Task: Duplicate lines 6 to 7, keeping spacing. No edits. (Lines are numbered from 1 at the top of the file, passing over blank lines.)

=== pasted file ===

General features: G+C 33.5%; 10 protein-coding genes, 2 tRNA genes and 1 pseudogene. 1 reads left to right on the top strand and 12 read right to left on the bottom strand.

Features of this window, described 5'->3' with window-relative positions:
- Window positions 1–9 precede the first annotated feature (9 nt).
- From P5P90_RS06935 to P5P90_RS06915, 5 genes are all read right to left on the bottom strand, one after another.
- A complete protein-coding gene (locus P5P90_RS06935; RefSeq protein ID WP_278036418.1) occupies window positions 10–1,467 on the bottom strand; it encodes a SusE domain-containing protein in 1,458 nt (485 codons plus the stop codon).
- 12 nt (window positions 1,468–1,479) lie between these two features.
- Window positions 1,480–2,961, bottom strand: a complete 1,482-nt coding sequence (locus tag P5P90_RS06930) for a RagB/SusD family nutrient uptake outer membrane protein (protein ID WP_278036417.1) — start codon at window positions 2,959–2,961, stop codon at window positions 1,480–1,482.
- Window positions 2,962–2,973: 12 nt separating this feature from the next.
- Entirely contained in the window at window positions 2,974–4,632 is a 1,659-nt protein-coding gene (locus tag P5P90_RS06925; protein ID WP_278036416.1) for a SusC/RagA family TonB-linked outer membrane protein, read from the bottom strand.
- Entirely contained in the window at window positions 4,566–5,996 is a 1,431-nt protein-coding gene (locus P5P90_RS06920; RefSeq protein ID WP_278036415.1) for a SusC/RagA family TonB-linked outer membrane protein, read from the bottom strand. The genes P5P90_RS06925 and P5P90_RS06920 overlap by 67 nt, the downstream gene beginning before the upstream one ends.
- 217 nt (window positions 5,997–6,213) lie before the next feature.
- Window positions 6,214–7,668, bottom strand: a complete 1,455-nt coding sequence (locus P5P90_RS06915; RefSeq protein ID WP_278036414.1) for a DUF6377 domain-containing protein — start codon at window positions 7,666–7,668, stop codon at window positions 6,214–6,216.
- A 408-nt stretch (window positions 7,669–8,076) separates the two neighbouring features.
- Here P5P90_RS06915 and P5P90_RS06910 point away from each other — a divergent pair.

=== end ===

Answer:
- 12 nt (window positions 1,468–1,479) lie between these two features.
- Window positions 1,480–2,961, bottom strand: a complete 1,482-nt coding sequence (locus tag P5P90_RS06930) for a RagB/SusD family nutrient uptake outer membrane protein (protein ID WP_278036417.1) — start codon at window positions 2,959–2,961, stop codon at window positions 1,480–1,482.